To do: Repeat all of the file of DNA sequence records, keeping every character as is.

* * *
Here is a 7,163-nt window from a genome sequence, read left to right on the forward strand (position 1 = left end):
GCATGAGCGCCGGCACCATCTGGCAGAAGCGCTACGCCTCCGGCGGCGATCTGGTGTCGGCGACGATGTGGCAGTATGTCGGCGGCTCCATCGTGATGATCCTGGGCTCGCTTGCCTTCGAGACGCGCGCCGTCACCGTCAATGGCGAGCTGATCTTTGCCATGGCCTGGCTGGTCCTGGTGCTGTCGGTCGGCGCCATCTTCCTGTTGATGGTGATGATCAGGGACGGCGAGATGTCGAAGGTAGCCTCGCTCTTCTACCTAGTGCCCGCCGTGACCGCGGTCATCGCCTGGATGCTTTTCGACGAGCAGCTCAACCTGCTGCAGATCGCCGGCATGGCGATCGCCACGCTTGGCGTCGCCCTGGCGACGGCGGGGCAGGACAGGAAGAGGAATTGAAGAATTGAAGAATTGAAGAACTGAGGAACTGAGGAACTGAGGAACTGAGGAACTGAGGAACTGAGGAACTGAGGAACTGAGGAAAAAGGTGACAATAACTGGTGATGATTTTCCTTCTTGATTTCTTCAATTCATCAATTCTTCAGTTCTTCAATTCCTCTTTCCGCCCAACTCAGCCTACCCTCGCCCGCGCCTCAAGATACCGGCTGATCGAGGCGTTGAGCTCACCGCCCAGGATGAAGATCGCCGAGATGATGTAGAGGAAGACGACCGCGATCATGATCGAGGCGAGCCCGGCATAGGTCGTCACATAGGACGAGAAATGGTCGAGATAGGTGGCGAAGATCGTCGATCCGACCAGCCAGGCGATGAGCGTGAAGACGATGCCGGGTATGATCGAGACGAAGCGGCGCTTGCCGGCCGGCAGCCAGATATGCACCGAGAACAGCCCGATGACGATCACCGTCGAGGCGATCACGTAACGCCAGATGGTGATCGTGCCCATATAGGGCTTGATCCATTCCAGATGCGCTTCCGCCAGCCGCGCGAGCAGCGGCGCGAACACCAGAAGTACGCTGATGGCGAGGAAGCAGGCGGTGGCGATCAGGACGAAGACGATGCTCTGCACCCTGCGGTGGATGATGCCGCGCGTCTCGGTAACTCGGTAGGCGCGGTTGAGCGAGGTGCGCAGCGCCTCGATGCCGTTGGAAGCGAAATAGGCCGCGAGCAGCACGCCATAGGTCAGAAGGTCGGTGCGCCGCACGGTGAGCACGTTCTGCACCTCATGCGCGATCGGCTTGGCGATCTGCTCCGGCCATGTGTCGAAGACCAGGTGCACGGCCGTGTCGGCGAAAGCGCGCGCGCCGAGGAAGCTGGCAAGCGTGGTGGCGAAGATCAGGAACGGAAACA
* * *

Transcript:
Here is a 7,163-nt window from a genome sequence, read left to right on the forward strand (position 1 = left end):
GCATGAGCGCCGGCACCATCTGGCAGAAGCGCTACGCCTCCGGCGGCGATCTGGTGTCGGCGACGATGTGGCAGTATGTCGGCGGCTCCATCGTGATGATCCTGGGCTCGCTTGCCTTCGAGACGCGCGCCGTCACCGTCAATGGCGAGCTGATCTTTGCCATGGCCTGGCTGGTCCTGGTGCTGTCGGTCGGCGCCATCTTCCTGTTGATGGTGATGATCAGGGACGGCGAGATGTCGAAGGTAGCCTCGCTCTTCTACCTAGTGCCCGCCGTGACCGCGGTCATCGCCTGGATGCTTTTCGACGAGCAGCTCAACCTGCTGCAGATCGCCGGCATGGCGATCGCCACGCTTGGCGTCGCCCTGGCGACGGCGGGGCAGGACAGGAAGAGGAATTGAAGAATTGAAGAATTGAAGAACTGAGGAACTGAGGAACTGAGGAACTGAGGAACTGAGGAACTGAGGAACTGAGGAACTGAGGAAAAAGGTGACAATAACTGGTGATGATTTTCCTTCTTGATTTCTTCAATTCATCAATTCTTCAGTTCTTCAATTCCTCTTTCCGCCCAACTCAGCCTACCCTCGCCCGCGCCTCAAGATACCGGCTGATCGAGGCGTTGAGCTCACCGCCCAGGATGAAGATCGCCGAGATGATGTAGAGGAAGACGACCGCGATCATGATCGAGGCGAGCCCGGCATAGGTCGTCACATAGGACGAGAAATGGTCGAGATAGGTGGCGAAGATCGTCGATCCGACCAGCCAGGCGATGAGCGTGAAGACGATGCCGGGTATGATCGAGACGAAGCGGCGCTTGCCGGCCGGCAGCCAGATATGCACCGAGAACAGCCCGATGACGATCACCGTCGAGGCGATCACGTAACGCCAGATGGTGATCGTGCCCATATAGGGCTTGATCCATTCCAGATGCGCTTCCGCCAGCCGCGCGAGCAGCGGCGCGAACACCAGAAGTACGCTGATGGCGAGGAAGCAGGCGGTGGCGATCAGGACGAAGACGATGCTCTGCACCCTGCGGTGGATGATGCCGCGCGTCTCGGTAACTCGGTAGGCGCGGTTGAGCGAGGTGCGCAGCGCCTCGATGCCGTTGGAAGCGAAATAGGCCGCGAGCAGCACGCCATAGGTCAGAAGGTCGGTGCGCCGCACGGTGAGCACGTTCTGCACCTCATGCGCGATCGGCTTGGCGATCTGCTCCGGCCATGTGTCGAAGACCAGGTGCACGGCCGTGTCGGCGAAAGCGCGCGCGCCGAGGAAGCTGGCAAGCGTGGTGGCGAAGATCAGGAACGGAAACA